Going natural is one of the best things I’ve ever done. My 4-type hair can shapeshift into many different styles while keeping its unique curl pattern. However, one style that I love to see on others but have been afraid to try is pulling my hair back into a sleek, middle-parted bun. I have seen the simple-but-classic style everywhere lately, and two of my beauty icons—Sade and Meghan Markle—wear the style so well, but their hair types are totally different from mine.
Luckily, I’ve seen many ladies with coiler hair textures on YouTube and social media taking this style on, which inspired me to give the look a try myself. I am happy to report that I achieved the look with a couple of products I already had in my bathroom, and I even added a sparkly holiday hair accessory for good measure. Here’s how I achieve my new look!
I start with my wash day
One thing I’ve learned about my hair over the last few years is that water is my curl’s best friend. Water not only hydrates my curls, but it gives me the ability to work with them without damage or excessive breakage. With that in mind, I start my journey to a slicked-back bun with—you guessed it—H2o. I wash, condition, and apply all of my products in the shower. In-shower product application is important for my hair because I have low-porosity hair, meaning my hair gets the most benefit from products when it’s soaking wet.
After applying my leave-in conditioner, it’s time to apply the products to mold my springy, tightly-coiled curls into a bun. I start by hopping out of the shower for a few moments to part my hair down the middle and hop back in to apply my Aunt Jackie’s Grape Seed Frizz Patrol Setting Mousse. I love it because it doesn’t flake and has a firm hold without the crunch. I re-soak my hair with water and then apply three pumps of mousse to the front of my head, three pumps to the crown, and two pumps to my ends. Next, I use my Felicia Leatherwood Detangler Brush to smooth all of these products through my hair from root to tip. Once my cocktail of products is evenly distributed and my hair is detangled, I braid my hair length to the end to keep the most fragile (and dryness-prone) part of my hair protected.
I add a few more products post-shower for hold and shine
Once I get out of the shower, I apply a few more pumps of mousse, followed by a palm-full of Creme of Nature’s edge control to keep my hair down without the crispy crunch that gel can leave behind. Lastly, I add Prose’s shimmer oil for shine and to lock in the moisture. For those with coiler hair textures, at least from my own experience, tying the hair down with a satin or silk scarf after molding it is crucial. Because my hair is soaking wet at this step, I sit under a bonnet dryer for about an hour. If you don’t have a bonnet or hooded dryer, you can always tie your hair down overnight to set it, but it may not be completely dry the following morning, so keep that in mind.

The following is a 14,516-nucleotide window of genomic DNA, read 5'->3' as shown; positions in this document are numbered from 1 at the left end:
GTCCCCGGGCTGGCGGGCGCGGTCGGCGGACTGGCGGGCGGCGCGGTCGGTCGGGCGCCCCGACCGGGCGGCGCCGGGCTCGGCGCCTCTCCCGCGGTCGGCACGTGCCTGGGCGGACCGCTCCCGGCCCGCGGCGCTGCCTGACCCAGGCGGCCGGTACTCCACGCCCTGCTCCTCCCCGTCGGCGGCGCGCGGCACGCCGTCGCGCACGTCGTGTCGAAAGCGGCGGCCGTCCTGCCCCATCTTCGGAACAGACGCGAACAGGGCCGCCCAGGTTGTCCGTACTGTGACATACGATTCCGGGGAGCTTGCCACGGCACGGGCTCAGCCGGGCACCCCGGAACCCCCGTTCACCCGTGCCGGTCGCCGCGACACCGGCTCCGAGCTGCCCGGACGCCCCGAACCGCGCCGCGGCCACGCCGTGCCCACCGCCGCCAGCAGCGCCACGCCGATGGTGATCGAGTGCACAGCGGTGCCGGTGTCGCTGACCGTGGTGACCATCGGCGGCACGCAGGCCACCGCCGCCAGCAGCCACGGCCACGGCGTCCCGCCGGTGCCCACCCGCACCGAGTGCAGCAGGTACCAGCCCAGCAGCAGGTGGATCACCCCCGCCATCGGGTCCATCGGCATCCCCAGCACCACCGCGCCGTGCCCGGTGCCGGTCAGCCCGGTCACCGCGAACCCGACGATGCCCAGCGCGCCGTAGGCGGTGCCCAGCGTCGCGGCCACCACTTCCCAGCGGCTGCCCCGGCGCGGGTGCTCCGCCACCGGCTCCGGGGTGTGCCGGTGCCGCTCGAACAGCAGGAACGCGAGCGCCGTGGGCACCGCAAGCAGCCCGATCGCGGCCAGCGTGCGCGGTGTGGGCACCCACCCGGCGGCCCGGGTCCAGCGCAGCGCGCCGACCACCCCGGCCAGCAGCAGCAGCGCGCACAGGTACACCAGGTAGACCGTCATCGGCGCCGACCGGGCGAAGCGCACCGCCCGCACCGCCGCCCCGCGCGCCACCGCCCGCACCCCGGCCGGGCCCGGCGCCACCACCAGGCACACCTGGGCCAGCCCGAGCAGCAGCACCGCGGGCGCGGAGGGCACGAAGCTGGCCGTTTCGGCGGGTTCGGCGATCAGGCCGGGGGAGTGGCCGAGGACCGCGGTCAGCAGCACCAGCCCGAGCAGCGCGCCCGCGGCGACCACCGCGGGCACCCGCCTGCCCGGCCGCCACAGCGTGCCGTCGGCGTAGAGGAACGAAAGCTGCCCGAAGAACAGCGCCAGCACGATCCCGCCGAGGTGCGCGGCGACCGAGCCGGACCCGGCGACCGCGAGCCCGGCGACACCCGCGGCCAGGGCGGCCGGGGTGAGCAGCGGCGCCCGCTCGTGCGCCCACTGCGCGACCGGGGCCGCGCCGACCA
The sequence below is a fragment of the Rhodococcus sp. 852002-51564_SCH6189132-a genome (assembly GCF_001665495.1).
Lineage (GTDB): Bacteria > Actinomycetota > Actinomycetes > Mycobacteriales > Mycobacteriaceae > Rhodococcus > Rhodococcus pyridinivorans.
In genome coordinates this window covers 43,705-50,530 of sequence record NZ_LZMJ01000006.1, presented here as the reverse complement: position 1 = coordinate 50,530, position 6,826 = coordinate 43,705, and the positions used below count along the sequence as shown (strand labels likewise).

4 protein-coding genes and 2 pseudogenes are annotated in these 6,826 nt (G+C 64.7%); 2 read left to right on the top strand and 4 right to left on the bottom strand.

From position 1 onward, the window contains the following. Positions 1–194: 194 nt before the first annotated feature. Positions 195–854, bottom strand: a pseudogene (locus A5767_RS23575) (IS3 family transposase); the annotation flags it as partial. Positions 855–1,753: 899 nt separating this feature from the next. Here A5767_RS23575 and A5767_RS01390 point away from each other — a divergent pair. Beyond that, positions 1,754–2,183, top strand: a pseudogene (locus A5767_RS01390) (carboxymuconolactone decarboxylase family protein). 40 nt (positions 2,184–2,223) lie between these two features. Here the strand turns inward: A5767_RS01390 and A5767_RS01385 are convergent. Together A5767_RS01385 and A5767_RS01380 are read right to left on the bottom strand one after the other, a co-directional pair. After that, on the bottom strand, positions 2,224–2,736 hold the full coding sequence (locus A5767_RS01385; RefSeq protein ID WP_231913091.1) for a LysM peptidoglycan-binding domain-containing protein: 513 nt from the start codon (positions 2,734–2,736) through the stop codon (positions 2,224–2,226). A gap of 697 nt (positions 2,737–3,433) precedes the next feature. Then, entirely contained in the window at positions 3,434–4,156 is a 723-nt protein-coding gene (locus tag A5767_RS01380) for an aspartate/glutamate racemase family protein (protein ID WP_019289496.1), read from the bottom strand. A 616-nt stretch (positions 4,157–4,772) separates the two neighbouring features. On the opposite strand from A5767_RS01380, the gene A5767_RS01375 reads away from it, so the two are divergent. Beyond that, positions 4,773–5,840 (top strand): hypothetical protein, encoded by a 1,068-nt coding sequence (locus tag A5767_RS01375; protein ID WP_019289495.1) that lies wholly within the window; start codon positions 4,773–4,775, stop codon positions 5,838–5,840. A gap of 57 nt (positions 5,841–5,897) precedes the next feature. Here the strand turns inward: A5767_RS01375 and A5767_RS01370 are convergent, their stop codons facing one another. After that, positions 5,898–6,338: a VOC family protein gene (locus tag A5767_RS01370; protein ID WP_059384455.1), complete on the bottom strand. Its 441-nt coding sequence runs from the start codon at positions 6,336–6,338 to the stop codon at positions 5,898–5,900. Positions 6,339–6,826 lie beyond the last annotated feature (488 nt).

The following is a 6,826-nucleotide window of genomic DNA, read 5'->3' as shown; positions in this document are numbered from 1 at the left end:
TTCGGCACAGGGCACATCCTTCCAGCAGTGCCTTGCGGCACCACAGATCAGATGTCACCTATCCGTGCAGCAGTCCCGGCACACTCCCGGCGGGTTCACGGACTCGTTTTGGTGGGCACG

Once my hair is dry, I use a hair tie to secure my braided ponytail and add a couple of bobby pins to secure my braid into a bun. One thing I want to note: if you have coily hair, shrinkage is still going to be a thing even when setting and stretching your hair with minimal heat. So, don’t get discouraged. If you want a sleeker ponytail, blow your hair out first. But if you want a no-heat style, this is the way to go.
I felt a little self-conscious the first time I tried this style and my hair was set because my entire face was in full view with no curls or bangs to frame it. But once I added my headband, I felt like I was four again, when headbands and anything sparkly instantly made me feel like I was walking into one of my beloved Disney movies, and I felt like my face had some framing. I want to note that my Lele Sadoughi headband is an investment piece. I love that it’s got bling, it’s gold (which is my favorite color and can go with almost anything), it’s well-made, and best of all, it’s comfortable. No headband headaches over here. With that in mind, I want to share a few of my budget-friendly favorites that can bring on the holiday glam and cheer:
As a woman with 4-type hair, I have heard every negative thing you could imagine about my curls, from “Your hair isn’t professional” to “You can’t do that with your hair.” I love to prove the hair-shamers, colorists, and even myself wrong as I continue to shine a light on Black hair’s beauty and versatility. Black hair can do anything, no matter the texture, and my little holiday hairstyle further proves that point.